Intelligent assembly with Industry 4.0: screwdrivers that think along with you

November 2, 2021 | An interview with Christian Nickel, in which he presents a retrofit solution that makes handheld tools “intelligent.”

Christian Nickel works at Fraunhofer IIS, where he develops positioning and communication systems for the Industry 4.0 application “Intelligent tools as CPSs.” Find out more in the interview.

How sensors and AI are assisting in the assembly process

What role do humans play on the assembly line?

Christian Nickel: Humans continue to play a key role in assembly work. Compared to highly automated assembly robots, people can react flexibly to changes and perform individual work steps after very little training. Take the example of automotive assembly: this work is becoming more and more complex due to the sheer number of models. Depending on the model, each work step might require the tightening of 8, 10, or 12 screws. This must be done in the right order and without forgetting even a single screw. When humans get distracted they can make mistakes, which in turn lead to additional costs or a dent in public image.


You’ve developed a retrofit solution for handheld tools that prevents mistakes. How does this solution help assembly workers?

At Fraunhofer IIS, as part of the “Intelligent tools as CPSs” project, we developed a retrofit Industry 4.0 solution that detects any mistakes made during assembly. As soon as a work step deviates from the assembly plan, the system sounds the alarm. This allows the mistake to be rectified immediately rather than leading to cost-intensive reworking further down the line.


How does the intelligent tool work?

From the outside, the centerpiece of the solution – which is relatively easy to attach to existing tools – looks like a small black box. Within this module are sensors that measure the movements, rotations, vibrations, sounds, and magnetic fields produced by the tool and in its surroundings. AI is used to analyze and evaluate the sensor data, but in order for this to happen, we must first train the AI algorithm using machine learning. Many tasks are repetitive, such as “tighten screw,” “loosen screw,” or “rivet.” The sensor module’s AI can also learn entire sequences until it is able to identify individual work steps and check that these are being performed in the correct order. An LED lights up to let the user know that the cognitive tool has confirmed the latest work step.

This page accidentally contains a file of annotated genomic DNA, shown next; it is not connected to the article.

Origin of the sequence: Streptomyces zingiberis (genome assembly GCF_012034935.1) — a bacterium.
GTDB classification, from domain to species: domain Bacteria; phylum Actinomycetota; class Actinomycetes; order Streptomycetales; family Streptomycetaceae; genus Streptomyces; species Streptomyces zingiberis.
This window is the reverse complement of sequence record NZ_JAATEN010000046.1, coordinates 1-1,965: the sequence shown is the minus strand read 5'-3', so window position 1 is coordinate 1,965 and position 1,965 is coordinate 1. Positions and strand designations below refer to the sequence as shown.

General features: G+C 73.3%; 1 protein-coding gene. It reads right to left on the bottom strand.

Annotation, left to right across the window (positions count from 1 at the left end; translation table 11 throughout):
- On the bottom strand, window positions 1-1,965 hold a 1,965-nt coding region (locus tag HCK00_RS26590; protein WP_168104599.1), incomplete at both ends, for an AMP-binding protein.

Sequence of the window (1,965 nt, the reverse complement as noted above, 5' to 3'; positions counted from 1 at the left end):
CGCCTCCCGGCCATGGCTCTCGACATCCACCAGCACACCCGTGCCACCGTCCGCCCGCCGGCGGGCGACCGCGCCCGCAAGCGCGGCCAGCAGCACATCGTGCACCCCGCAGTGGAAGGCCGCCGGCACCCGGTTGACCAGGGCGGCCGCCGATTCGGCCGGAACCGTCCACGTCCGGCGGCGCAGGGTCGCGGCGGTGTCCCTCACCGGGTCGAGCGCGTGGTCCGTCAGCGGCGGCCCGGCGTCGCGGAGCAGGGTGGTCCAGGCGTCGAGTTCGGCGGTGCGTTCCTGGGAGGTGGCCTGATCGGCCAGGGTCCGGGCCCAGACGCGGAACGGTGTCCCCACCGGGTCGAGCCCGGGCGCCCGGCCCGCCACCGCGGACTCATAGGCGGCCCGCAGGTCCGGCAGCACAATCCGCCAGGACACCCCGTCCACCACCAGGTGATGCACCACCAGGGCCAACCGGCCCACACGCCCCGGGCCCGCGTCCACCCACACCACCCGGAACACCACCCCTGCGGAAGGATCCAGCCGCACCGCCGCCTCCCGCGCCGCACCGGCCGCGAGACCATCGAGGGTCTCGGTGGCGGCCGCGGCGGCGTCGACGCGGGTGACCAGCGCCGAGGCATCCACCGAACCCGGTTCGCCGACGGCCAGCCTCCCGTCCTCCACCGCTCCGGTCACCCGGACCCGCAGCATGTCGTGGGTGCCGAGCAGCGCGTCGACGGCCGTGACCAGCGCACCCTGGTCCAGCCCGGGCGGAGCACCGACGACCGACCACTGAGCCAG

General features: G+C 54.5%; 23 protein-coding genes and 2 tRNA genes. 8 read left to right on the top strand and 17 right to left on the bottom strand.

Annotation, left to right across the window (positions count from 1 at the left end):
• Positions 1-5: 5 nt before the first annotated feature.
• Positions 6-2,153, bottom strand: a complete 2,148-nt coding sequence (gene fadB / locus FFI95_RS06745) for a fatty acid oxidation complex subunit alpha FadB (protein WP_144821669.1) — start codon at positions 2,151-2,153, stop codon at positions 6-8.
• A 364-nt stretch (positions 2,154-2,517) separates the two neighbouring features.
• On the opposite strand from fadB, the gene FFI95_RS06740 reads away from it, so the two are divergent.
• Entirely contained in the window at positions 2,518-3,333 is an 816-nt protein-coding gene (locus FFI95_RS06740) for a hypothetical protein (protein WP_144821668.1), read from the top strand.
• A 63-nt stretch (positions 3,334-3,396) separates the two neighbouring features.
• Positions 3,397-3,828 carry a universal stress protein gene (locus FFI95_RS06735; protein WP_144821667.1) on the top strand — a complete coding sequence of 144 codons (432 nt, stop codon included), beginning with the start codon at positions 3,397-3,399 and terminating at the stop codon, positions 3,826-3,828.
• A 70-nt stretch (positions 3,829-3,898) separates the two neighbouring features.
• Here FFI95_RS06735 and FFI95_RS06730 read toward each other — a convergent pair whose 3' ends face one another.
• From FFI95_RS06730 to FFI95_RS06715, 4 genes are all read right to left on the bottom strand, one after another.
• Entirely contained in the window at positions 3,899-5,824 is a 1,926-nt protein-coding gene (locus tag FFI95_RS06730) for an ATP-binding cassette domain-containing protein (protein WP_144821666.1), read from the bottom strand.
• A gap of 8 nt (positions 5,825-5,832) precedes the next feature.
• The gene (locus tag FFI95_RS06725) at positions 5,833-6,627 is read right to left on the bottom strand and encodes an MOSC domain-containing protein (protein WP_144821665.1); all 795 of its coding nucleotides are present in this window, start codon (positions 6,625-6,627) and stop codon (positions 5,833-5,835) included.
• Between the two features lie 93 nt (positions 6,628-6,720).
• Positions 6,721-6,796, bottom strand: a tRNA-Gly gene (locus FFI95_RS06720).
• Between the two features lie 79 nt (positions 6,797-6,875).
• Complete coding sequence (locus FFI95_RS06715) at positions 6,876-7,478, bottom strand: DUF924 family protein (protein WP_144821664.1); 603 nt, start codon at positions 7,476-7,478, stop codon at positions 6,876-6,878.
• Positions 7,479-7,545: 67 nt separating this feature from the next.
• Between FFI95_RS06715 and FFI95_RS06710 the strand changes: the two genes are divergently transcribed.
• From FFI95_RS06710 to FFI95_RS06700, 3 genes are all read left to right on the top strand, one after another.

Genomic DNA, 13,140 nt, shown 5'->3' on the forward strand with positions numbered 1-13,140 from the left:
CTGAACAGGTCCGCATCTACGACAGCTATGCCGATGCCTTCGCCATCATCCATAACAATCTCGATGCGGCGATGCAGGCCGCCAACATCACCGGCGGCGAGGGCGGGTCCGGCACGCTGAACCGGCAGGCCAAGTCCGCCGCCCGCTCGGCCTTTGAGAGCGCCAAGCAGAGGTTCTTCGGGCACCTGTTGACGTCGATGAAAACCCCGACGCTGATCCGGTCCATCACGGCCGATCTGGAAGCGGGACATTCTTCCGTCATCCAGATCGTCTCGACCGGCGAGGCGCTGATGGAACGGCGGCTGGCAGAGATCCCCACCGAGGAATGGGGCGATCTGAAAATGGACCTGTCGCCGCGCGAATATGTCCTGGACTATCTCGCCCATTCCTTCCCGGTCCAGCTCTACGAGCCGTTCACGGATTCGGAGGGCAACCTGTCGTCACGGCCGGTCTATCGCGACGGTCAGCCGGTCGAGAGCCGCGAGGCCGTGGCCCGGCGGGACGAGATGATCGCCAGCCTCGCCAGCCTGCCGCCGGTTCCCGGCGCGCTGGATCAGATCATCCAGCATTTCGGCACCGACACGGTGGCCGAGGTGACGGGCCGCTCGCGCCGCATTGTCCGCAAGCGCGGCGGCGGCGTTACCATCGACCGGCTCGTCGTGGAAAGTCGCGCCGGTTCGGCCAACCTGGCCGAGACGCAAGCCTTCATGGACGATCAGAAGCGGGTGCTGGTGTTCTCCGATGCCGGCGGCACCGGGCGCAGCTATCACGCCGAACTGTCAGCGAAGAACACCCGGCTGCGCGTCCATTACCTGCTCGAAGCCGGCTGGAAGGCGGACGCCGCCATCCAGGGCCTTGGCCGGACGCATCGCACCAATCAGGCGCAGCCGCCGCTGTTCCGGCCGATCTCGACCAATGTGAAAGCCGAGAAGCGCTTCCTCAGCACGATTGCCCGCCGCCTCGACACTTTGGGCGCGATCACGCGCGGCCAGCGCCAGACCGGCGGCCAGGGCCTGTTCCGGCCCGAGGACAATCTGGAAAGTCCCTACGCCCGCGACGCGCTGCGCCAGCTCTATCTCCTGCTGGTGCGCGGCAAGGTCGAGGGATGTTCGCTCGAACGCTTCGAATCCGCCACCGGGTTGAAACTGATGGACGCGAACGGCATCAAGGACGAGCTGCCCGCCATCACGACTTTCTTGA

How accurate is the intelligent tool’s positioning capability?

In combination with wireless positioning systems, the tool can determine its position to within a few decimeters. That’s precise enough for the tool to know whether or not it’s in the right segment of its task. Optical systems achieve a resolution of within five centimeters within the work area. This allows the intelligent tool to find the correct screw hole. Which system gets used is dictated by the quality control requirements.

About Christian Nickel

Christian Nickel is a Senior Engineer conducting research in the Machine Learning and Validation group. He studied electrical engineering and communications electronics at Nuremberg Institute of Technology and has worked at Fraunhofer IIS in Nuremberg since 2015. His main areas of focus are intelligent tools, positioning, and embedded machine learning.



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